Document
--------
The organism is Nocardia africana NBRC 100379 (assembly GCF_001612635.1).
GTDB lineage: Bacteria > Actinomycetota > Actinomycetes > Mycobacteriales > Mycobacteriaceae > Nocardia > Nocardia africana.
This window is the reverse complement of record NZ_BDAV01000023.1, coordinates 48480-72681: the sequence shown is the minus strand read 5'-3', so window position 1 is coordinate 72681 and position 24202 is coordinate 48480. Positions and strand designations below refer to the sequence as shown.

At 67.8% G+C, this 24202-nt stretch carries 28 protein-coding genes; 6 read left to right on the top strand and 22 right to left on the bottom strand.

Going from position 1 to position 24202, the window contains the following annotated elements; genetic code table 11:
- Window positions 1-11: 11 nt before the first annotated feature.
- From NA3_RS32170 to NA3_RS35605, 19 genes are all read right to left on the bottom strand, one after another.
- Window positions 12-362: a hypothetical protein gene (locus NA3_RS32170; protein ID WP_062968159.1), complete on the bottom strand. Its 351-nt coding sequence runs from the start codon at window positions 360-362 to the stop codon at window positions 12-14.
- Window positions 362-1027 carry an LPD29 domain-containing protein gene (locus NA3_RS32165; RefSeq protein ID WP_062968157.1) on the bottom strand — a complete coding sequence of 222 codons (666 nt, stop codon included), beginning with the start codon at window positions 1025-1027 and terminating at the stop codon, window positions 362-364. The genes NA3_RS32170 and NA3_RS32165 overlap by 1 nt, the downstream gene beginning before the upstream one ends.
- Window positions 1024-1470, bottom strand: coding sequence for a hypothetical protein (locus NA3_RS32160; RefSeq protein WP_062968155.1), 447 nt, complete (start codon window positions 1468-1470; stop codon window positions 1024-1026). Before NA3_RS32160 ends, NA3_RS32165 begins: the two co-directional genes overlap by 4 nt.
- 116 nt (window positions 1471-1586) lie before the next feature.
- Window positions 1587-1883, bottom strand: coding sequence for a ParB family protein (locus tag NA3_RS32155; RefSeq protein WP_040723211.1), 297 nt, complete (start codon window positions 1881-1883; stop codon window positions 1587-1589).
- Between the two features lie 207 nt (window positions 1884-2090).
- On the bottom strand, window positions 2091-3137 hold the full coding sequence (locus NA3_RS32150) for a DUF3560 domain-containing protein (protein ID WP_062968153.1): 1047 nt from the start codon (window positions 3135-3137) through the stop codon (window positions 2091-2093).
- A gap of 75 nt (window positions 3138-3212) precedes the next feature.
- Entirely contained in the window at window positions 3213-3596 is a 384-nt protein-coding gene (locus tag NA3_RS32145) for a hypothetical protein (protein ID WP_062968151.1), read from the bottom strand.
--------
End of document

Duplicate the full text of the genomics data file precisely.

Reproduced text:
The organism is Nocardia africana NBRC 100379 (assembly GCF_001612635.1).
GTDB lineage: Bacteria > Actinomycetota > Actinomycetes > Mycobacteriales > Mycobacteriaceae > Nocardia > Nocardia africana.
This window is the reverse complement of record NZ_BDAV01000023.1, coordinates 48480-72681: the sequence shown is the minus strand read 5'-3', so window position 1 is coordinate 72681 and position 24202 is coordinate 48480. Positions and strand designations below refer to the sequence as shown.

At 67.8% G+C, this 24202-nt stretch carries 28 protein-coding genes; 6 read left to right on the top strand and 22 right to left on the bottom strand.

Going from position 1 to position 24202, the window contains the following annotated elements; genetic code table 11:
- Window positions 1-11: 11 nt before the first annotated feature.
- From NA3_RS32170 to NA3_RS35605, 19 genes are all read right to left on the bottom strand, one after another.
- Window positions 12-362: a hypothetical protein gene (locus NA3_RS32170; protein ID WP_062968159.1), complete on the bottom strand. Its 351-nt coding sequence runs from the start codon at window positions 360-362 to the stop codon at window positions 12-14.
- Window positions 362-1027 carry an LPD29 domain-containing protein gene (locus NA3_RS32165; RefSeq protein ID WP_062968157.1) on the bottom strand — a complete coding sequence of 222 codons (666 nt, stop codon included), beginning with the start codon at window positions 1025-1027 and terminating at the stop codon, window positions 362-364. The genes NA3_RS32170 and NA3_RS32165 overlap by 1 nt, the downstream gene beginning before the upstream one ends.
- Window positions 1024-1470, bottom strand: coding sequence for a hypothetical protein (locus NA3_RS32160; RefSeq protein WP_062968155.1), 447 nt, complete (start codon window positions 1468-1470; stop codon window positions 1024-1026). Before NA3_RS32160 ends, NA3_RS32165 begins: the two co-directional genes overlap by 4 nt.
- 116 nt (window positions 1471-1586) lie before the next feature.
- Window positions 1587-1883, bottom strand: coding sequence for a ParB family protein (locus tag NA3_RS32155; RefSeq protein WP_040723211.1), 297 nt, complete (start codon window positions 1881-1883; stop codon window positions 1587-1589).
- Between the two features lie 207 nt (window positions 1884-2090).
- On the bottom strand, window positions 2091-3137 hold the full coding sequence (locus NA3_RS32150) for a DUF3560 domain-containing protein (protein ID WP_062968153.1): 1047 nt from the start codon (window positions 3135-3137) through the stop codon (window positions 2091-2093).
- A gap of 75 nt (window positions 3138-3212) precedes the next feature.
- Entirely contained in the window at window positions 3213-3596 is a 384-nt protein-coding gene (locus tag NA3_RS32145) for a hypothetical protein (protein ID WP_062968151.1), read from the bottom strand.